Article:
US 20050041510 A1
A method for transferring messages between a first processor (102) and a second processor (104) includes the step of requesting an empty message buffer (106) from the first processor or master processor (102). The first processor (102) sends an empty message buffer pointer (108) which the second processor uses to locate the allocated memory within the shared memory (112). The second processor (104) then loads its message in the allocated memory area and sends the message (110). After receiving the message, the first processor (102) releases the allocated memory area found in shared memory (112) so that it can be used in the future. An electronic device such as a radio communication device that uses the shared memory scheme is also described.
1. An electronic device, comprising:
a first processor;
a second processor coupled to the first processor;
shared memory coupled to the first and second processors; and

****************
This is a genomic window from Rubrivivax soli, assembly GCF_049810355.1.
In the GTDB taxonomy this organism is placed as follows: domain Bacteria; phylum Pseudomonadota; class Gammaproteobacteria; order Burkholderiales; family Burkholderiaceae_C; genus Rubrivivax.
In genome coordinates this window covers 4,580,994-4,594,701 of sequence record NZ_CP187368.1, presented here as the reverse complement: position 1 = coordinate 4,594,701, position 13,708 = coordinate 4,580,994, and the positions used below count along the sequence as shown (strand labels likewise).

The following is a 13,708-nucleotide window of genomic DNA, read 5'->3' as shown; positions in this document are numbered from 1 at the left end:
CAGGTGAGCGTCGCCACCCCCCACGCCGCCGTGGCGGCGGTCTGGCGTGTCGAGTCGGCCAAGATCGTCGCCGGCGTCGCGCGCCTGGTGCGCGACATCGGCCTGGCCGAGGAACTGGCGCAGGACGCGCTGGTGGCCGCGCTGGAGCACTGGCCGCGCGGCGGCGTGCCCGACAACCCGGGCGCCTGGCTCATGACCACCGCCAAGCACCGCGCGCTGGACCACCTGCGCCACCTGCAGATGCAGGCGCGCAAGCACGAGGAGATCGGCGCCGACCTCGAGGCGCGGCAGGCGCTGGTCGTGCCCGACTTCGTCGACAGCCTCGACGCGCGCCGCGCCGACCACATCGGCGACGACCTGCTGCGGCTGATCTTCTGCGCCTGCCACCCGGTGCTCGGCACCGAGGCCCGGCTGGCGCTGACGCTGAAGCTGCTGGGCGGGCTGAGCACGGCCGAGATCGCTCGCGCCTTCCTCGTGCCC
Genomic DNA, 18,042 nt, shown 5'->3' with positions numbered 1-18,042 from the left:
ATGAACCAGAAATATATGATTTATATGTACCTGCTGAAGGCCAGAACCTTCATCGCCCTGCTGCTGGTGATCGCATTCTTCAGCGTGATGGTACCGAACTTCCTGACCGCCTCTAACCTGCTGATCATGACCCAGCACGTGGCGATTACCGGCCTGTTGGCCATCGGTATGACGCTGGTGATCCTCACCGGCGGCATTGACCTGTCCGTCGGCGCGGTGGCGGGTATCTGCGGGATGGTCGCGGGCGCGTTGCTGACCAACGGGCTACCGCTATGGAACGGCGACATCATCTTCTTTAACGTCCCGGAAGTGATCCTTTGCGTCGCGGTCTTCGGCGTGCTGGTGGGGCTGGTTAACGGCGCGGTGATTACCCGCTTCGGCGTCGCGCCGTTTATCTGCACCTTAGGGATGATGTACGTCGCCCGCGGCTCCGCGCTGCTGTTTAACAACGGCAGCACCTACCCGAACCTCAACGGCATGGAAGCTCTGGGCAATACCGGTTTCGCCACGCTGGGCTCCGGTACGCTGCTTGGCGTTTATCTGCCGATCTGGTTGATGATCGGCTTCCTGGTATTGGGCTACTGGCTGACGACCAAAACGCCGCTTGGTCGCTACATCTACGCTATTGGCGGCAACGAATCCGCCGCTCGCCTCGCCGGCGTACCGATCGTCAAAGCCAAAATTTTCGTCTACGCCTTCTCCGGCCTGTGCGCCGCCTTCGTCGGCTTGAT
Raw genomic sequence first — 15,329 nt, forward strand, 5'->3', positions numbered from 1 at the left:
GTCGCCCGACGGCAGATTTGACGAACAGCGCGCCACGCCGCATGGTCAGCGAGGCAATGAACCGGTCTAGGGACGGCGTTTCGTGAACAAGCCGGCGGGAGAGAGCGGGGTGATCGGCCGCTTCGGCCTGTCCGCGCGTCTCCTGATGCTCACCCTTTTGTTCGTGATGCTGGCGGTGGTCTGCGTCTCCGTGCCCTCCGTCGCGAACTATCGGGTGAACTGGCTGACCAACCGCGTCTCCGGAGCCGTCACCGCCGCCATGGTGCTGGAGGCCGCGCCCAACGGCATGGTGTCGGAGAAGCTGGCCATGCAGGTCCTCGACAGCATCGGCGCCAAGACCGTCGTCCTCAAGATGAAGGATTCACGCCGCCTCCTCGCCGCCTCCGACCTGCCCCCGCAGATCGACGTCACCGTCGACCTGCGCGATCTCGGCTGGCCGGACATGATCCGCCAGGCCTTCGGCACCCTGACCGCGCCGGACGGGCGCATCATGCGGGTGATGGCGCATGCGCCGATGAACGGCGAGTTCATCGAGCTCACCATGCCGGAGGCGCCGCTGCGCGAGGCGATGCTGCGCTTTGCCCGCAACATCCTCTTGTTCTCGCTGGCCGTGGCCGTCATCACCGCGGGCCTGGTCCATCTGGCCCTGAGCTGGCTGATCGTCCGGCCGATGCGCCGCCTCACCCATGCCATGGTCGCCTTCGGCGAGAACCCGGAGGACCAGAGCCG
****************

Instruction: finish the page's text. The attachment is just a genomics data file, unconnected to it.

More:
wherein the first processor manages the shared memory and allocates a message buffer to the second processor whenever the second processor needs to send a message to the first processor, and wherein the first processor sends a message buffer pointer to the second processor that directs the second processor to the message buffer.
2. An electronic device as defined in
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11. A method for providing interprocessor communication between first and second processors using a shared memory, the first processor assigned to manage the shared memory, the method comprising the steps of:
(a) sending a request from the second processor requesting an empty message buffer from the shared memory when the second processor needs to send a message to the first processor;
(b) sending a message buffer pointer from the first processor to the second processor in response to the request sent in step (a);
(c) using the message buffer pointer by the second processor to locate the empty message buffer in the shared memory where the message is going to be loaded; and
(d) loading the empty message buffer with the message.
12. A method as defined in 11, further comprising the step of:
(e) sending the message buffer pointer back to the first processor.